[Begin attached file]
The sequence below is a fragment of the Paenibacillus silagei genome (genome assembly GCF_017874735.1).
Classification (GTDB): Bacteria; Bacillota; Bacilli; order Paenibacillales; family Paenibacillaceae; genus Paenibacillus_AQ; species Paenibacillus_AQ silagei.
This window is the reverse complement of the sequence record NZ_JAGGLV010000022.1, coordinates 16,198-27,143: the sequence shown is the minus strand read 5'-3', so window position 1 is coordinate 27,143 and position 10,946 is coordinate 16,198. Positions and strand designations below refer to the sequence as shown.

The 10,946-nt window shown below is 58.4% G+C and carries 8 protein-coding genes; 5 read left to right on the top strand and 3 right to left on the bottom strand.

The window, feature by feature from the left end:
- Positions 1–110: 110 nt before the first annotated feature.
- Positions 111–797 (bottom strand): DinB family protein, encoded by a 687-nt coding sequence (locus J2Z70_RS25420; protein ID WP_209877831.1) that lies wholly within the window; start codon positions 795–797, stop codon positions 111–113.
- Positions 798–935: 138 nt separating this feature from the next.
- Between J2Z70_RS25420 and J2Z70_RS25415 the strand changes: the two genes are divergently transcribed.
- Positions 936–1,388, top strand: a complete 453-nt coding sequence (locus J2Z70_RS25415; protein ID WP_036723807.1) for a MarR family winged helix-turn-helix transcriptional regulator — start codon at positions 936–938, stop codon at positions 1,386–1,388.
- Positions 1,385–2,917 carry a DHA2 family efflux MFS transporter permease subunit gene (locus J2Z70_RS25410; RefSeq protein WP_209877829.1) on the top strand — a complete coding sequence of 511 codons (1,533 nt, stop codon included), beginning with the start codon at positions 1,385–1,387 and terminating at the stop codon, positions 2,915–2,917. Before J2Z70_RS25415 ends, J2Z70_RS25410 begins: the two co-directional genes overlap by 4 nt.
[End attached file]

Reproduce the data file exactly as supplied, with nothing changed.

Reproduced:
The sequence below is a fragment of the Paenibacillus silagei genome (genome assembly GCF_017874735.1).
Classification (GTDB): Bacteria; Bacillota; Bacilli; order Paenibacillales; family Paenibacillaceae; genus Paenibacillus_AQ; species Paenibacillus_AQ silagei.
This window is the reverse complement of the sequence record NZ_JAGGLV010000022.1, coordinates 16,198-27,143: the sequence shown is the minus strand read 5'-3', so window position 1 is coordinate 27,143 and position 10,946 is coordinate 16,198. Positions and strand designations below refer to the sequence as shown.

The 10,946-nt window shown below is 58.4% G+C and carries 8 protein-coding genes; 5 read left to right on the top strand and 3 right to left on the bottom strand.

The window, feature by feature from the left end:
- Positions 1–110: 110 nt before the first annotated feature.
- Positions 111–797 (bottom strand): DinB family protein, encoded by a 687-nt coding sequence (locus J2Z70_RS25420; protein ID WP_209877831.1) that lies wholly within the window; start codon positions 795–797, stop codon positions 111–113.
- Positions 798–935: 138 nt separating this feature from the next.
- Between J2Z70_RS25420 and J2Z70_RS25415 the strand changes: the two genes are divergently transcribed.
- Positions 936–1,388, top strand: a complete 453-nt coding sequence (locus J2Z70_RS25415; protein ID WP_036723807.1) for a MarR family winged helix-turn-helix transcriptional regulator — start codon at positions 936–938, stop codon at positions 1,386–1,388.
- Positions 1,385–2,917 carry a DHA2 family efflux MFS transporter permease subunit gene (locus J2Z70_RS25410; RefSeq protein WP_209877829.1) on the top strand — a complete coding sequence of 511 codons (1,533 nt, stop codon included), beginning with the start codon at positions 1,385–1,387 and terminating at the stop codon, positions 2,915–2,917. Before J2Z70_RS25415 ends, J2Z70_RS25410 begins: the two co-directional genes overlap by 4 nt.